One step forward…

So this morning I was working on a scene and none of it went as planned.

First, we had a snowstorm Sunday into Monday so the kids were off school all day Monday. That ate into writing time. Second, the school lost power so the kids were also off today (Tuesday). So, lots of distractions.

Anyway, I had about an hour to write this morning and as is my wont, I skimmed over what I’d done yesterday, made some minor edits to ease into the flow and then let my subconscious guide me. I ended up at a scene in which Frigg flies back from one small town to the big town of Ifington.

An Odin scene precedes this one with Frigg. In his, he fought a coven of witches who’d attacked Gladsheim. I decided it’d make sense for witches to also have attacked Ifington (for reasons) and the timing worked out well b/c Frigg was heading back there.

So, the scene is meant to accomplish a few things:

  1. Show bad things happening in several places which leads to stuff
  2. Solve timeline issues which require Frigg to be in Ifington so that Odin can get a message to her
  3. Character building for Frigg — she’s directly involved in helping her people and taking charge
  4. Introduce some world building — what the city and countryside look & feel like.

As I was going thru the scene it was pretty “meh” — several people just reporting the bad news to Frigg. Very passive and boring. The scene also didn’t describe anything at all. Mostly just dialog and some tags.

So the scene sucked but the idea was ok.

I decided that I wanted to get Frigg seeing columns of black smoke rising above the city, fires raging, burned out husks of buildings, people hurt, cats and dogs living together, etc. And then she’d swoop down and help out. And then she’d get reports on what was happening as the scene progressed. Above all, I wanted it to be visceral.

So I started in on that … and then I screwed up.

As I was describing Frigg’s flight in, I had to decide which side of the river Ifington was on…and how the city had grown to incorporate another river. And, wait, did it make sense for rivers to branch like that down at the sea? And what did the coastline look like? And if the river branched, then what else was there? Farmland? And where did the river that did the branching come from?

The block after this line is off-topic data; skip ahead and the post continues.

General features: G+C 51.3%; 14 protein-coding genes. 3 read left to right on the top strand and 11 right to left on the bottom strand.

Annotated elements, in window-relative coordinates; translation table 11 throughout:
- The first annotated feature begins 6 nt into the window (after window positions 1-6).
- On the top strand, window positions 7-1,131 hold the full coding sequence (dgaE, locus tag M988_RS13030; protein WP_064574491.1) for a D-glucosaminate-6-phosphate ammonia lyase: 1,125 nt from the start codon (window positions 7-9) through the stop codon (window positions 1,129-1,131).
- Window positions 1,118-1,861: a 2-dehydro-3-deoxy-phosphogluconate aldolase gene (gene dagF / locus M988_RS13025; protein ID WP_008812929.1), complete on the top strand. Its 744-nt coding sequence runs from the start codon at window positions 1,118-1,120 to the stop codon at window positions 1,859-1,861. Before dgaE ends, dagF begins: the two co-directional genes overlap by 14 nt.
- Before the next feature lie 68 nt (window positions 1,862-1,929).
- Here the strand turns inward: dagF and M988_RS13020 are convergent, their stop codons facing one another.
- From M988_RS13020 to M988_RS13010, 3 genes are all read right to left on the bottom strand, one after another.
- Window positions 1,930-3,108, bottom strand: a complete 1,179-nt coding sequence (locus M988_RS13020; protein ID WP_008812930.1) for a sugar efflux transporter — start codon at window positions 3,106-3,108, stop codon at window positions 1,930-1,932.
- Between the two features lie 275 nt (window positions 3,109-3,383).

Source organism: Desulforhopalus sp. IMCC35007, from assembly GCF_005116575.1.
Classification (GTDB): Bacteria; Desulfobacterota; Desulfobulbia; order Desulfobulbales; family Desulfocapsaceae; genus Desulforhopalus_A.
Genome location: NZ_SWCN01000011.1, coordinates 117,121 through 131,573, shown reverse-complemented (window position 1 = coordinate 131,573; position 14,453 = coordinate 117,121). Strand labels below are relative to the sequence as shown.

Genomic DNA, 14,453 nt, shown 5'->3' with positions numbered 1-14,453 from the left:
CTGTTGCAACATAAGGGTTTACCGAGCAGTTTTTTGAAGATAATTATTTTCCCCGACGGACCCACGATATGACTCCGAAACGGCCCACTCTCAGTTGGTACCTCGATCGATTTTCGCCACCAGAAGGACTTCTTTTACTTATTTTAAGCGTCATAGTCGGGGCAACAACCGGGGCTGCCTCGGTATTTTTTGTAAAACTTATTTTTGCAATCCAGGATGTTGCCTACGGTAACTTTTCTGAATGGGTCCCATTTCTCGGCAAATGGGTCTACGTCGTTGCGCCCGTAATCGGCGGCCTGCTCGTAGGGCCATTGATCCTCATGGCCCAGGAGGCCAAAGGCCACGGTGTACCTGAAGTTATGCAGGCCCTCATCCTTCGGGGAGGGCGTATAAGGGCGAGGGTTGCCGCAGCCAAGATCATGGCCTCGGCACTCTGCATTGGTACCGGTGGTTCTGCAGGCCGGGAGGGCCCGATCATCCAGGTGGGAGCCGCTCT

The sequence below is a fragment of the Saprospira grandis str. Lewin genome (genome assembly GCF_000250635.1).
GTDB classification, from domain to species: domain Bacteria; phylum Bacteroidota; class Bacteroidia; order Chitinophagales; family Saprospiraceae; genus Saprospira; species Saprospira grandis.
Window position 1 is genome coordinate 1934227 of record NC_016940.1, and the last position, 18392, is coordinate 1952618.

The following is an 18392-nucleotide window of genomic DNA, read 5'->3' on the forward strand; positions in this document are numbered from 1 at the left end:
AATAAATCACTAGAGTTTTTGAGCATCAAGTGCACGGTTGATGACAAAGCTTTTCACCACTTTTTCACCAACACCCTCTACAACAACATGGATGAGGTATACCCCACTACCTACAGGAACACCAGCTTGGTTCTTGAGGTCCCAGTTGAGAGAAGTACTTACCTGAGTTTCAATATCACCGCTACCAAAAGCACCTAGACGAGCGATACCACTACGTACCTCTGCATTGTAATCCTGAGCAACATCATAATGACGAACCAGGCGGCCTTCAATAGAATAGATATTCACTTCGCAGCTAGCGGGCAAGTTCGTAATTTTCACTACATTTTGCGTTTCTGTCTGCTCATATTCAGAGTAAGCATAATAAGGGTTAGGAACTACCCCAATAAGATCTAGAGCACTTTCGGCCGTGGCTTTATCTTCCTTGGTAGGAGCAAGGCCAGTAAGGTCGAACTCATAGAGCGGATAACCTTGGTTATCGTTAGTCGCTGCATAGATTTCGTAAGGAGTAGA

If I’d stopped there, I might’ve been ok. But, I didn’t. I tabbed out and started searching rivers that branch (the Nile is a good example). And then I was worried that the topography didn’t make sense particularly based on what I’d already described so I started searching topographic maps. For the Pleistocene. Because reasons.

And then I went down additional world building rabbit holes, since I had to establish why the Aesir ended up at Gladsheim while the Jotunn ended up at Ifington. Which led to writing a short descriptive piece about how everybody got where they were.

Why did I do all that? Sometimes my brain won’t let me get past minor details until I have them figured out. Fair enough. The rest falls under the “I should’ve known better” category.

As in, never, ever tab out. Just keep writing.

Most of the times I don’t tab out. But this morning?

Sigh.

Got some good world building done, at least. Hopefully. I haven’t looked at it again.

Tomorrow morning, though, I have about an hour between getting home after dropping the kids at school and starting work. I haven’t been successful in using that time for writing…but tomorrow I will. I will!

Maybe.

🙂

Only 30ish years late…

I just finished listening to the Thrawn pentalogy by Timothy Zahn, voiced by Marc Thompson who did an amazing job.

WTF didn’t Lucas/Disney turn these books into movies? If done well, they’d be a thousand times better than the trash they’re making.

Apparently these books were made “not canon” when Disney crapped on the franchise. But with Star Wars: Rebels (which is actually pretty good), Admiral Thrawn is back in. And given the rebranding of the books (check Amazon), I wouldn’t be surprised to see more Thrawn in the future.

Here are the books in order because the titles are confusing:

Heir to the Empire trilogy = Thrawn Trilogy
  1. Heir to the Empire
  2. Dark Force Rising
  3. The Last Command
The Hand of Thrawn = Thrawn Duology
  1. Specter of the Past
  2. Vision of the Future

So, why are these books worth reading/listening to?

  1. The stories are enjoyable — space opera in the Star Wars universe. You can actually listen to ’em with your kids (if you have ’em and they like SW)
  2. Familiar characters — Han and Leia…and their kids, Luke, Lando, Chewy, etc.
  3. Cool new characters — Mara Jade, Talon Karrde, Thrawn
  4. The voice acting is excellent. (Minor annoyance: the “alien” sounds worked into the speech…animal grunts and groans and whinnies and FM enough already.)

Personally, I need to re-listen to the books because of Thrawn. He’s positioned as the infallible admiral…a grand strategist….totally amazeballs.

So, how?

But you go into the books knowing that the New Republic wins. Because…duh. If Thrawn is all that then….how?

So, as a writer I’m interested in how Zahn:

  1. Makes Thrawn awesome and compelling and brilliant
  2. Without stupid plot contrivances

I haven’t figured out quite how he did it. I have a few ideas but no specifics.

Lose!

In my books I have a somewhat similar situation in that I have powerful characters that need to lose — but do so in convincing ways. What I’ve done so far is try to:

  • Show them doing all they can, but it not being enough
  • Show them doing all they can but making mistakes b/c of bad info or not enough info or just b/c people make mistakes